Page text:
She used to spend seven or eight months a year on trips giving clinics around the world, showing off her tennis and spreading her incredible charisma for the new generations.

“The problem is that in Brazil everything is more immediate. One day, one football player is up there and the other is over. In England it does not have that. There, there is nothing but tradition. We do not pass the story on to the new generations. It’s fun, they call me a former tennis player. So what am I now?” She asked in the interview given in 1999.

Maria Esther abandoned competitive tennis in 1967, a year before the tournaments began to pay cash prizes.

After playing 120 games one day at Wimbledon, in singles, doubles and mixed doubles matches, she began to have problems with the tendons and ligaments in her right elbow.

For her achievements Maria Esther received trophies, plaques, cashmere (a very fine and soft wool) and several other objects with only sentimental value.

At the time when she played, amateurism was so much that she remembers an unthinkable fact these days: “At a tournament in Hamburg, I had a long semifinal and felt a foot problem. I could not even stand on the floor. The organisers asked me to play the final so as not to disappoint the audience.

“I made a tremendous effort, I used a tape boot and threw it. As recognition, I received a teddy bear.

“This was my thanks for exposing myself to an injury that could keep me out of my shoes forever, “said the tennis player, who in 1974, on her return to the courts, won $3,000 for the Japanese Open title.

Maria Esther has no regrets about not having received much money and has already become accustomed to the large sums received by the tennis players of succeeding generations.

She just does not accept the lack of creativity demonstrated by some players.

“Today, only those who hit harder and for a longer time win. It’s very rare to see a drop, a lob.

“Jana Novotna was the last to serve and volley well.

“The Williams sisters have a powerful serve, but they have no variety.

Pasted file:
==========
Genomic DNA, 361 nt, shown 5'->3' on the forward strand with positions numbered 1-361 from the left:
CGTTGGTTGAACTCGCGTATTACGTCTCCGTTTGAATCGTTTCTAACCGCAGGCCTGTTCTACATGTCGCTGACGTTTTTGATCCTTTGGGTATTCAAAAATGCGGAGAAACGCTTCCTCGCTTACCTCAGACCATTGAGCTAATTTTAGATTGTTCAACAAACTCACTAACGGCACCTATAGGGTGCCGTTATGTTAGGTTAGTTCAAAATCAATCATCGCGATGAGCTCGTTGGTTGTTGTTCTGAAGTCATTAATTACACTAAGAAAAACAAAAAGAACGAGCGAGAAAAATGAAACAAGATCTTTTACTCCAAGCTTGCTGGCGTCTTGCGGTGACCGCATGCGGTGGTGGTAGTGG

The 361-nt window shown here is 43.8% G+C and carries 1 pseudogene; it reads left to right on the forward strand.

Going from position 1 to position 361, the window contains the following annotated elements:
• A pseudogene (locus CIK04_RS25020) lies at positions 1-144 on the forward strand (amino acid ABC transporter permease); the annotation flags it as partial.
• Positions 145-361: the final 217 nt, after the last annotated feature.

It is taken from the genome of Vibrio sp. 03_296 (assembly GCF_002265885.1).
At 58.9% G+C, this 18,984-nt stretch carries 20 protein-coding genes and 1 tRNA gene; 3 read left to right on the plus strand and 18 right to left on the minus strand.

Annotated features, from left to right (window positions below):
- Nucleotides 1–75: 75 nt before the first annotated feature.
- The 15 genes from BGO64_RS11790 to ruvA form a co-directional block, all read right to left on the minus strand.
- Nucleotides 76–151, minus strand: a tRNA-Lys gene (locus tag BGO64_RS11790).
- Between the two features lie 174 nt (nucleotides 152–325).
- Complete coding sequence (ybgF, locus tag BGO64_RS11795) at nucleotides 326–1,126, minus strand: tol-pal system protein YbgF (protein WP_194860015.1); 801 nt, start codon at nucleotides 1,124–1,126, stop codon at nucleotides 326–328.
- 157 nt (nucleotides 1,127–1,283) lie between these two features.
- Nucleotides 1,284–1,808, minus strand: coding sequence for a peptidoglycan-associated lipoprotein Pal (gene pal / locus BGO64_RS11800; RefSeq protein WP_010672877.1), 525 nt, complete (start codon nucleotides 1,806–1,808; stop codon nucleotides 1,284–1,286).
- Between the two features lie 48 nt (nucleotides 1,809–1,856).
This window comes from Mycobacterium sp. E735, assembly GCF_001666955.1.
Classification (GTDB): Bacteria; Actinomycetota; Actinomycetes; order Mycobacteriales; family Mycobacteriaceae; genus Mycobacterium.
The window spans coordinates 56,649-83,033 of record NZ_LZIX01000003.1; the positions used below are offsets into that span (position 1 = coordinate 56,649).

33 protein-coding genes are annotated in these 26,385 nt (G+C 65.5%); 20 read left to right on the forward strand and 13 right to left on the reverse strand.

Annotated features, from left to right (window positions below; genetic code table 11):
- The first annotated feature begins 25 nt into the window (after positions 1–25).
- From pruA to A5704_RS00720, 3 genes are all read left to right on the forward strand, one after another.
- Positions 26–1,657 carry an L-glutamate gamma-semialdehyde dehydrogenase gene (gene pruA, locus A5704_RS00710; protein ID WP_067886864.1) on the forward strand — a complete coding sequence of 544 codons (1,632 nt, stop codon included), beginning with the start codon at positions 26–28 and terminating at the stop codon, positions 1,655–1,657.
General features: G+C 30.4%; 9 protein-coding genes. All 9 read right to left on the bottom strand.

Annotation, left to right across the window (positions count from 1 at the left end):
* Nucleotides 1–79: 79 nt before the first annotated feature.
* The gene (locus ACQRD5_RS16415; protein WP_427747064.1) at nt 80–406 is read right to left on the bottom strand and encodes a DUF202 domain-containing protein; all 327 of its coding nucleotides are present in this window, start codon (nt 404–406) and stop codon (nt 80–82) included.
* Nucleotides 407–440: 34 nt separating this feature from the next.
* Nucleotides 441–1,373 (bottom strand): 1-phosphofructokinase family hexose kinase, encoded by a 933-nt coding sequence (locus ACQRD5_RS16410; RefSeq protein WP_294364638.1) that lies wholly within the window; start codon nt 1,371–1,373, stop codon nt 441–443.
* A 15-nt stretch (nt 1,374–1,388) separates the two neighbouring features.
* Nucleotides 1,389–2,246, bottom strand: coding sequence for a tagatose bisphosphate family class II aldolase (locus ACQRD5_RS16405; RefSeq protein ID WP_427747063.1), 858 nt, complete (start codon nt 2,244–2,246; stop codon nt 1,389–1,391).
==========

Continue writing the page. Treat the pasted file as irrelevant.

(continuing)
“Whoever sees two games, has seen everything. You can go out and come back three hours after everything will remain the same,” said the Brazilian tennis legend in 1999 with GLOBO.

Sincerely, she praised and criticised the tranquility and propriety allowed only to super champions.

For Maria Esther, several tennis players have made untold fortunes and can no longer control everything they earn:

“Some are girls and made millions of dollars very early.”

For the Latin American Tennis Player of the Century, the problem of the lack of appearance of great Brazilian players is that, at the time, the country only received important male competitions.

She believes that with a boost, some good tennis players may emerge.

“It is not possible that in Brazil, with so many people playing, there is not at least one good one to appear. Other Maria Esther Bueno? It would be a mistake to compare, since each one is each and I always worked 200%.”

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The titles of Maria Esther Bueno

Total titles: 589

Professional titles: 62, with seven Grand Slam singles, ten doubles and one mixed doubles. Grand Slam in singles, won at Wimbledon (1959, 1960, 1964) and at the United States Open (1959, 1963, 1964 and 1966). In doubles: Wimbledon (1958, 1960, 1963 and 1965), United States Open (1960, 1962, 1966 and 1968); Australian Open (1960); Roland Garros (1960). In mixed doubles: Roland Garros (1960).

First Grand Slam title: at Wimbledon in 1959, at age 19 and 266 days.

Last international title: Japan Open (1974).

Number 1 in the world: In 1959, 1960, 1964 and 1966

Winning partnerships: In 1960 she completed the Grand Slam doubles, winning in Australia with Christine Truman, and in Wimbledon, Roland Garros and the United States Open, all in partnership with Darlene Hard.

Tennis Hall of Fame: Inducted 1978.

Personal records: Wimbledon (50 wins and nine losses); Australia (6 wins and 2 losses); France (33 wins and 10 losses); US Open (48 wins and 7 losses).